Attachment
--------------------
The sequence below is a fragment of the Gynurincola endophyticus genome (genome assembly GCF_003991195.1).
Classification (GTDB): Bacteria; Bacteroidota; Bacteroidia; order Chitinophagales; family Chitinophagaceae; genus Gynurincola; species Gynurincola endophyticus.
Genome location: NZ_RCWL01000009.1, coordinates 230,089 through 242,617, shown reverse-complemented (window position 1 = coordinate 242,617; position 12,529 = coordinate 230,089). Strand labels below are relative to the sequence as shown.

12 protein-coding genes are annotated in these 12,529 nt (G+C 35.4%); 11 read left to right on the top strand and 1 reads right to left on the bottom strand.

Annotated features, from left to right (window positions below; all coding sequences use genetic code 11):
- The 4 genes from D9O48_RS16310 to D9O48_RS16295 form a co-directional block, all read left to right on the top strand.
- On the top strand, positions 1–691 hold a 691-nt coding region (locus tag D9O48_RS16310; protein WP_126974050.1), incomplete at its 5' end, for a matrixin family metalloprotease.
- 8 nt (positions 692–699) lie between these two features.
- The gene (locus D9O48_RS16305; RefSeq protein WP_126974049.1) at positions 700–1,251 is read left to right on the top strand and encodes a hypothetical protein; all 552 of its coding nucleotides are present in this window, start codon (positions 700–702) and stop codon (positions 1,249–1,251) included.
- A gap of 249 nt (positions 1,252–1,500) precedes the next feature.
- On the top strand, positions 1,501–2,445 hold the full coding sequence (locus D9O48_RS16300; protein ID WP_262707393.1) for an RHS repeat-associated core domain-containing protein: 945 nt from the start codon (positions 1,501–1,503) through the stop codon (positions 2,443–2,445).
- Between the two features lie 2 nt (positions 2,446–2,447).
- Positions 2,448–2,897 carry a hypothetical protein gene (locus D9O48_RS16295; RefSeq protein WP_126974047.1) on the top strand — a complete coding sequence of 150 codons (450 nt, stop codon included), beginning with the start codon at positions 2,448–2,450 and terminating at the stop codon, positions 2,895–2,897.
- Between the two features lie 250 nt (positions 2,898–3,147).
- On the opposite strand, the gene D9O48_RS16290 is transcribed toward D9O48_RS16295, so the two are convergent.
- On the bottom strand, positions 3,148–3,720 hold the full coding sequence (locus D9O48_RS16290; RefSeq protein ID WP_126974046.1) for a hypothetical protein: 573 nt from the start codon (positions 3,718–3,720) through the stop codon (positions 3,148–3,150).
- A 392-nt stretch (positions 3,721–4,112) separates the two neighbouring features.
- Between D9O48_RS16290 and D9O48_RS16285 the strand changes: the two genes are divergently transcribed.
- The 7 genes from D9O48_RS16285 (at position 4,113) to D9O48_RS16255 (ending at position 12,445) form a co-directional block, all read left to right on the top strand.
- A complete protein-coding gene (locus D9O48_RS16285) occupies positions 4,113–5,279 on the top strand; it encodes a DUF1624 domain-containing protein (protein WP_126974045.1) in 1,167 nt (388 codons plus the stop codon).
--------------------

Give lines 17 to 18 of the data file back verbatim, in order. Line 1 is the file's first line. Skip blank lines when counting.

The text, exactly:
- A 392-nt stretch (positions 3,721–4,112) separates the two neighbouring features.
- Between D9O48_RS16290 and D9O48_RS16285 the strand changes: the two genes are divergently transcribed.